Our partners

Chair in Transgender Studies

The Chair in Transgender Studies at UVic is devoted to fostering and supporting research into a broad range of topics concerned with improving the lives and circumstances of trans, non-binary, and Two-Spirit people.

We exist because good research is the basis for solid reliable information about the real world.

We need research to drive social change. We need research as the basis for good policies and better laws to improve the well-being of trans, non-binary, and Two-Spirit people.

Queer As Funk Spring Fling

The Queer as Funk Spring Fling brings Victoria together in groovy funkdom like no other event in the city!

Featuring the explosive high-energy sounds of beloved Queer as Funk, with outstanding local musical talents, stand up comedy, a photo exhibit of Victoria’s diverse queer/trans history featuring materials from the Transgender Archives, and a Queer & Quirky History Pub Quiz!

The ONE Archives Foundation

The ONE Archives Foundation is the independent community partner of the ONE National Gay & Lesbian Archives at the University of Southern California (USC) Libraries, the largest repository of LGBTQ materials in the world.

The ONE Archives Foundation is dedicated to promoting this important resource and making LGBTQ history available through diverse activities including educational initiatives, fundraising, and a range of public programs and events. 

The New Museum 

Trap Door: Trans Cultural Production and the Politics of Visibilty

The essays, conversations, and dossiers gathered in The New Museum's anthology, Trap Door: Trans Cultural Production and the Politics of Visibilty, delve into themes as wide-ranging yet interconnected as beauty, performativity, activism, and police brutality. Collectively, they attest to how trans people are frequently offered “doors”—entrances to visibility and recognition—that are actually “traps,” accommodating trans bodies and communities only insofar as they cooperate with dominant norms.  Trap Door begins a conversation that extends through and beyond trans culture, showing how these issues have relevance for anyone invested in the ethics of visual culture.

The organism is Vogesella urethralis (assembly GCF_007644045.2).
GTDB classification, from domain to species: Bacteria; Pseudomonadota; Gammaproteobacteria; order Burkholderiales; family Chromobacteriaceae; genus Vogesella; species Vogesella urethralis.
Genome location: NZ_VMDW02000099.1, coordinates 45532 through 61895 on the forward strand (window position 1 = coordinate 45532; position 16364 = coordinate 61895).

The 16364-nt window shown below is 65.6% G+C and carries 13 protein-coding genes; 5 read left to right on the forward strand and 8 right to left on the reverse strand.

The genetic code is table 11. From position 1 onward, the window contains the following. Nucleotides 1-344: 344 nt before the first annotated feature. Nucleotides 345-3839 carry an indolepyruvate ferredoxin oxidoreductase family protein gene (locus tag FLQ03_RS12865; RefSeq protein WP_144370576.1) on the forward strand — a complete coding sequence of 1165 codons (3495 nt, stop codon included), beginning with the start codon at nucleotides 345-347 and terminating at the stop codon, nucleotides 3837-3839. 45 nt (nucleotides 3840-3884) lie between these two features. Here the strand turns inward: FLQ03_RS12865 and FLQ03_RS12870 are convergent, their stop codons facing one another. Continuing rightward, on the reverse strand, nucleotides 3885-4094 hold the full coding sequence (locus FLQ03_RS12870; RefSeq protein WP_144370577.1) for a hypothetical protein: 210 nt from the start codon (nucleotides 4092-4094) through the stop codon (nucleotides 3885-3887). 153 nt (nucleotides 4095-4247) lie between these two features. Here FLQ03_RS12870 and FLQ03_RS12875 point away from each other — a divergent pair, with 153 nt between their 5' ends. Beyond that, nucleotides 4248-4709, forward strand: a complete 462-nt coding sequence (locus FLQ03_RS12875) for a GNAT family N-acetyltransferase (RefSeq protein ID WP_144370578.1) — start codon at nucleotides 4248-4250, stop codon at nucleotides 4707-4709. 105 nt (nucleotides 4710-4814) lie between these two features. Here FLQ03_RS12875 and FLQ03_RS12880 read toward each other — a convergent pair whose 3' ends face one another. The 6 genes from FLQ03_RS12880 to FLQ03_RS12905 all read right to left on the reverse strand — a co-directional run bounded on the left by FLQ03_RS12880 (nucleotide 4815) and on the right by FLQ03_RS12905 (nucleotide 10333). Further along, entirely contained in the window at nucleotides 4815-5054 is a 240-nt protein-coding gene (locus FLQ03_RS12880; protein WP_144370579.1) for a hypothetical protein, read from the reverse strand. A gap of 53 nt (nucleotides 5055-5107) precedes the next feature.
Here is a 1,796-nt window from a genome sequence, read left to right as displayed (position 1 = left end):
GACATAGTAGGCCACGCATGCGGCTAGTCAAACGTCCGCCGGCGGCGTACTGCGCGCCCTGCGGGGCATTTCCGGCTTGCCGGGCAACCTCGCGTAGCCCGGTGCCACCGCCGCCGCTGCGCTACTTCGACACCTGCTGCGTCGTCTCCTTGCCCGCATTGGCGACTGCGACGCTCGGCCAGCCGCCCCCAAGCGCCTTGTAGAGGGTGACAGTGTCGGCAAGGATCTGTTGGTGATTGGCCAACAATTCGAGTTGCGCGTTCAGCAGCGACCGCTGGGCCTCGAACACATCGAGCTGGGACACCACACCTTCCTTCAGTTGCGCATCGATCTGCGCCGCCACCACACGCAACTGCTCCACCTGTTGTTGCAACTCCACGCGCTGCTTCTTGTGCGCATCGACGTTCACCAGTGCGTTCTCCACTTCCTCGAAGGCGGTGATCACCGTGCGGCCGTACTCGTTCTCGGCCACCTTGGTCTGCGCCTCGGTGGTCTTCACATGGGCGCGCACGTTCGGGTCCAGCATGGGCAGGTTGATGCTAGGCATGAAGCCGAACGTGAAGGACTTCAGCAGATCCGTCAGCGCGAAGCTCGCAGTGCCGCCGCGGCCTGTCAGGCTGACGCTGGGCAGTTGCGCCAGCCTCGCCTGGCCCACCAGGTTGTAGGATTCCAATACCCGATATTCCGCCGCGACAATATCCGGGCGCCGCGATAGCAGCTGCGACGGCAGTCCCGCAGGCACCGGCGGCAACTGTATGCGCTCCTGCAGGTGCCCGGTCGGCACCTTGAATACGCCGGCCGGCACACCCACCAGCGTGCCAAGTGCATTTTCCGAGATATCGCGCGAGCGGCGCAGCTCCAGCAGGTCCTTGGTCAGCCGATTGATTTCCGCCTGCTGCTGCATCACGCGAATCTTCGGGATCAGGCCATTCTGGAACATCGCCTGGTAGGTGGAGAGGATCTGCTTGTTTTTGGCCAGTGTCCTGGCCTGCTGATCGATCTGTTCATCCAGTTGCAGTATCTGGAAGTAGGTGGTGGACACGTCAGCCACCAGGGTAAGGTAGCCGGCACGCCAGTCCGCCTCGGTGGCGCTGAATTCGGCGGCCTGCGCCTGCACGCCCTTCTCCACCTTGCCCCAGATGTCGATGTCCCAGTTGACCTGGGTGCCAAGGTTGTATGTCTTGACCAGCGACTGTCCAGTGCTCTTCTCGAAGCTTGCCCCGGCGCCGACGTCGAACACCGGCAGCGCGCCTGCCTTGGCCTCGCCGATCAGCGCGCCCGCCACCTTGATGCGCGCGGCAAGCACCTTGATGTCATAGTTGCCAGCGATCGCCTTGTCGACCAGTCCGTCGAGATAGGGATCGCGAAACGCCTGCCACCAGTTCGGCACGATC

Abram J. Lewis, a contributor to the Trap Door anthology, used materials from The Transgender Archives. 

Gossett, R., Stanley, E.A., & Burton, J. (Eds). (2017). Trap Door: Trans Cultural Production and the Politics of Visibility. Cambridge, MA: MIT Press. 

Art Gallery of Ontario

Outsiders: American Photography and Film

Outsiders: American Photography and Film, 1950s–1980s celebrates the artists who changed the image of American life. 

The Casa Susanna and Transvestia materials, in part donated by The Transgender Archives, offer a compelling look at the lives of a group of cross-dressers at their weekend gathering place between the mid-1950s and early 1960s. The photographs have been widely hailed as a centrepiece of the exhibition. Exhibiton co-curator Sophie Hackett, the AGO’s Associate Curator, Photography, says: “They are an amazing record of trans community in the becoming,” she says. “They are typical snapshots on the one hand — there they are on the front porch, there they are at a picnic, or at the diving board. But then you kind of realize how exceptional they are as well, just for the subject matter alone.”

The exhibit showed at the Art Gallery of Ontario March 12 - May 29, 2016. 

Cantor Fitzgerald Gallery at Haverford College

Bring Your Own Body: transgender between archives and aesthetics

Bring Your Own Body presents the work of transgender artists and archives, from the institutional and sexological to the personal and liminal.  After exhibiting in New York City and Chicago last year, the exhibit moves to Haverford College’s Cantor Fitzgerald Gallery; a program of performance, film, and artists and scholars in conversation, spanning several Philadelphia area venues, will accompany and expand on the exhibition’s conceptual and political stakes.